d. Recent Trends: The "Dismemberment" of Regional Non-Profits. Recently there has been an increase in the movement of individual IRA and traditional councils to separate themselves from their respective regional non-profit corporations and establish their own independent contracts with the Bureau of Indian Affairs and Indian Health Service (i.e., Alaska Arm Native Health Service) to provide programs and services under P.L. 93-638/100-472. This trend has, in fact, accelerated during the brief period of time the Alaska Natives Commission has been in existence. There is no doubt that these many new P.L. 93-638 contracts from Alaska Native villages are consistent with the intent of the Indian Self-Determination and Education Assistance Act, but they have some pragmatic consequences that need to be reviewed. First, if the current system of health care for Alaska Natives, which has been provided predominately through P.L. 93-638 contracts with regional non-profit corporations, were to be redistributed into 200-plus individual contracts, each with a single village, one could easily imagine both a loss of effectiveness, from the perspective of health care, and an increase in cost.

    At the present time, there are 30 contracts, of which 18 are held by regional non-profit corporations or tribal consortia (e.g., the Kenaitze Indian Tribe) and serve multiple villages. Were these 30 contracts redistributed to over 200 villages, each with its own contract and its own relationship with the Alaska Area Native Health Service, it is inevitable that the overall administrative costs required in the contracts would be greater than they are now, and the number of staff and support (e.g., travel, equipment, supplies, etc.) needed within the Alaska Area Native Health Service would be greater than it is now. Thus, from the viewpoint of considering only the costs of separate P.L. 93-638 contracts for all villages, an analysis would have to fall on the side that would conclude that it would not be the fiscally prudent path to follow.37

    There is, however, another side to the question of P.L. 93-638 contracts, and that has to do with the control that local communities would have over their programs, their services, and their futures that they do not and cannot have when someone outside the village is administering programs for them. Going back to P.L. 93-638, the reason that the Indian Self-Determination Act came about was that "the prolonged Federal domination of Indian service programs has served to retard rather than enhance the progress of Indian people and their community by depriving Indians of the full opportunity to develop leadership skills crucial to the realization of self-government"38 [emphasis added]. The relationship between P.L. 93-638 as a mechanism for transferring funds and administrative responsibility for the provision of programs and services that had previously been handled directly by the federal government was certainly an important element of the Act. But an equally significant goal of Congress at the time of passage of the Act was to enable each tribal government to govern its tribal members and to be empowered as a Native community, to determine its community's needs, and to respond to those needs most effectively within the culture and traditions of the tribe, or, in the case of most of Alaska, the Native village.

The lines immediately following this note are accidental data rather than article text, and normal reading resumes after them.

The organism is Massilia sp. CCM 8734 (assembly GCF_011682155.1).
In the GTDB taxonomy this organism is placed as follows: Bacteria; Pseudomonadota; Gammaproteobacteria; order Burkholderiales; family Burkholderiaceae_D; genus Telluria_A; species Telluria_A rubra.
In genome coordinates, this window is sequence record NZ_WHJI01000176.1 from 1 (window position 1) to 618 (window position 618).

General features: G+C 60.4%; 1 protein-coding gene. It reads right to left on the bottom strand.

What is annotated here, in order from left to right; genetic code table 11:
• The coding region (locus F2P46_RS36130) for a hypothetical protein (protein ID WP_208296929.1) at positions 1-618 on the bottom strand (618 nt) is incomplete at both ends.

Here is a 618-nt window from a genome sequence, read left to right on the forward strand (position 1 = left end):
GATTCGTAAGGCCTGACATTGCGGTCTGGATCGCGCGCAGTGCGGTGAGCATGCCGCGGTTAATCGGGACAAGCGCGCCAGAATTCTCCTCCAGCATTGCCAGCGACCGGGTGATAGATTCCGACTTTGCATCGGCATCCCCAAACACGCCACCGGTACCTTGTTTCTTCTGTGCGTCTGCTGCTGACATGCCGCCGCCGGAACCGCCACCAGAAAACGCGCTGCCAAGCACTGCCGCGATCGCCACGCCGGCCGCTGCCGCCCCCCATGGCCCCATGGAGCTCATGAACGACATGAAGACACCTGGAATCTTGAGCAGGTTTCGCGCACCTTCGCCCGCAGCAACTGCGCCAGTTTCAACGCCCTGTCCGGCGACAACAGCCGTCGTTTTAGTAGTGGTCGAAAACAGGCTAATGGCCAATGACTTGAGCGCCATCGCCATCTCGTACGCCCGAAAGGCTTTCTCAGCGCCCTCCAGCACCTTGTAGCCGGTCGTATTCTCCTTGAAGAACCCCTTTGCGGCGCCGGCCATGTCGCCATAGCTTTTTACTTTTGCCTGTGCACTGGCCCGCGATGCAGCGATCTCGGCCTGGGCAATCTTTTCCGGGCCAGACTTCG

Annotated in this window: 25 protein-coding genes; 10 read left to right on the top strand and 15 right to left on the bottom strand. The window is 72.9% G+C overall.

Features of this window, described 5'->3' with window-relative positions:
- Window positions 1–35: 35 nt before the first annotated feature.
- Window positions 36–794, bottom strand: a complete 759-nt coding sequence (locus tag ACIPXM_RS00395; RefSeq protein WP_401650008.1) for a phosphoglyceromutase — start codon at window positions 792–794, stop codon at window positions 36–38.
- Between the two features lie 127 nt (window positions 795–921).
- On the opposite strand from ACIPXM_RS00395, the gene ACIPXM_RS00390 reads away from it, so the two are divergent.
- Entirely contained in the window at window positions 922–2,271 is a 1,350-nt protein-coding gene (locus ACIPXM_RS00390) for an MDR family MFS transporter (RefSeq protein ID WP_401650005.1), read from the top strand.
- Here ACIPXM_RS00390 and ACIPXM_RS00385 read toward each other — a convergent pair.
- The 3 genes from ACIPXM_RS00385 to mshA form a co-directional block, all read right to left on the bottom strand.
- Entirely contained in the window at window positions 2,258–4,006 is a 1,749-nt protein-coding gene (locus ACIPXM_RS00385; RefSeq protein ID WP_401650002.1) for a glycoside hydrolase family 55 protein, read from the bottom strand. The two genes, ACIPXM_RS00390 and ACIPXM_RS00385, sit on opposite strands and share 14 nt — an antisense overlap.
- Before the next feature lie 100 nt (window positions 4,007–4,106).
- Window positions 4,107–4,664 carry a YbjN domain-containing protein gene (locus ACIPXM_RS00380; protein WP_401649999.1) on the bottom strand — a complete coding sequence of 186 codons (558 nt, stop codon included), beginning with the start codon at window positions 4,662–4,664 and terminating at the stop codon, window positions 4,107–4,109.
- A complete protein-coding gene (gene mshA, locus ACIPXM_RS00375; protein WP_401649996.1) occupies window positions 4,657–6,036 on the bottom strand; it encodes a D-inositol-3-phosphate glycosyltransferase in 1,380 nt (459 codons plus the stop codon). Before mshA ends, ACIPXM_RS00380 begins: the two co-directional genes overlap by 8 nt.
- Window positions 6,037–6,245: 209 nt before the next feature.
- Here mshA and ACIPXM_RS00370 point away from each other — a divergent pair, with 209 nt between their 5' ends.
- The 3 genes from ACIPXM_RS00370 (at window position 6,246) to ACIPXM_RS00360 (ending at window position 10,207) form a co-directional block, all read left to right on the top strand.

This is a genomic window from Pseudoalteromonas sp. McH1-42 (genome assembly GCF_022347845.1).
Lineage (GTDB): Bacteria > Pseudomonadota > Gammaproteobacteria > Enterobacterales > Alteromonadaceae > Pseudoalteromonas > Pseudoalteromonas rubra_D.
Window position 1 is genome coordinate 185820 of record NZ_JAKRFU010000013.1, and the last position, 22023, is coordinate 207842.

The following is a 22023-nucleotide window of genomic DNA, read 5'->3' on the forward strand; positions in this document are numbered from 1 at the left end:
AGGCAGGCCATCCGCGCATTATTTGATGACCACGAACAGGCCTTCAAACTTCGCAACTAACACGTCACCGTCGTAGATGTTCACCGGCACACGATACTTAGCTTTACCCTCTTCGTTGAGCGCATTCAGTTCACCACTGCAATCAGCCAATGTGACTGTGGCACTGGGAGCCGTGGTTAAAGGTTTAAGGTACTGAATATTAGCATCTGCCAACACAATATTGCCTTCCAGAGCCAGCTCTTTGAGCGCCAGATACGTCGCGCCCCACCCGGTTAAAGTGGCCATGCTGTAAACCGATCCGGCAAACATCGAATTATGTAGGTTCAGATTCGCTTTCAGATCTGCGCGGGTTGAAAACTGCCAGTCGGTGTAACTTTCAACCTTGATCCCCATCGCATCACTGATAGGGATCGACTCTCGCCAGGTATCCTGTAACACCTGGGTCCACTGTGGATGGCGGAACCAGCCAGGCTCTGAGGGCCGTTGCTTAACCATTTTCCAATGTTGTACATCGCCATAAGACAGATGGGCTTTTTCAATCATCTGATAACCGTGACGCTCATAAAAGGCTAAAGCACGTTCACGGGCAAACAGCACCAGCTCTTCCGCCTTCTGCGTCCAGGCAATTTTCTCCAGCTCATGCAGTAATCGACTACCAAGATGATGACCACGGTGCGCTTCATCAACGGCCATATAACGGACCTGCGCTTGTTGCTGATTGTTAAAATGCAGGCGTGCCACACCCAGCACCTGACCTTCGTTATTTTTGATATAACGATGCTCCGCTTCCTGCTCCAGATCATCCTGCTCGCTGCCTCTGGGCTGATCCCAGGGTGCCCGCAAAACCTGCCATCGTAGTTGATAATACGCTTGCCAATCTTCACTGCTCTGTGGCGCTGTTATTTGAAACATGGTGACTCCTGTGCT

The Commission submits that through the P.L. 93-638 contracting process, as it has evolved, that most critical element, the empowerment of the Native community through self-governance, has been lost, and, furthermore, that it is the loss of that element that has led to other problems in Alaska Native communities, not the least of which is the high rate of crime and other judicial and correctional problems that have been addressed elsewhere by the Commission. In fact, many of the health problems that have been reviewed by the Alaska Natives Commission and that have led to recommendations that entail empowerment of individual villages and Native communities also relate to this very basic issue of P.L. 93-638 contracting.

    Too often, as village councils confront continuing frustrations trying to exercise governmental authority or to acquire a greater role in meeting the needs of their respective communities, they sense the powerlessness that accompanies the realization that their tribal government has absolutely no control over the destiny of its members, which negatively impacts the individual, family, and community. Although each village council has the power to withdraw its authorizing tribal resolution, thereby removing itself from its regional corporation, the only immediate alternative — returning to the situation in which services and programs are delivered directly by the federal government — is seen as jumping from the frying pan into the fire. To acquire the program through a separate contract directly from the federal government, the council must demonstrate its administrative capability and prove that it can offer the same service or program without diminishing either its quality or quantity. These are not easy conditions for many villages to meet. Furthermore, once a contract is negotiated, the amounts of money that become available may be so small that it becomes practically impossible to meet the needs of tribal members anyway. For example, the FY 1992 contract that the Native Village of Kluti-Kaah had from the Bureau of Indian Affairs contained $74.00 for the Direct Employment Program and $23 for the Adult Education Program, to serve about 155 tribal members. The dilemma is obvious.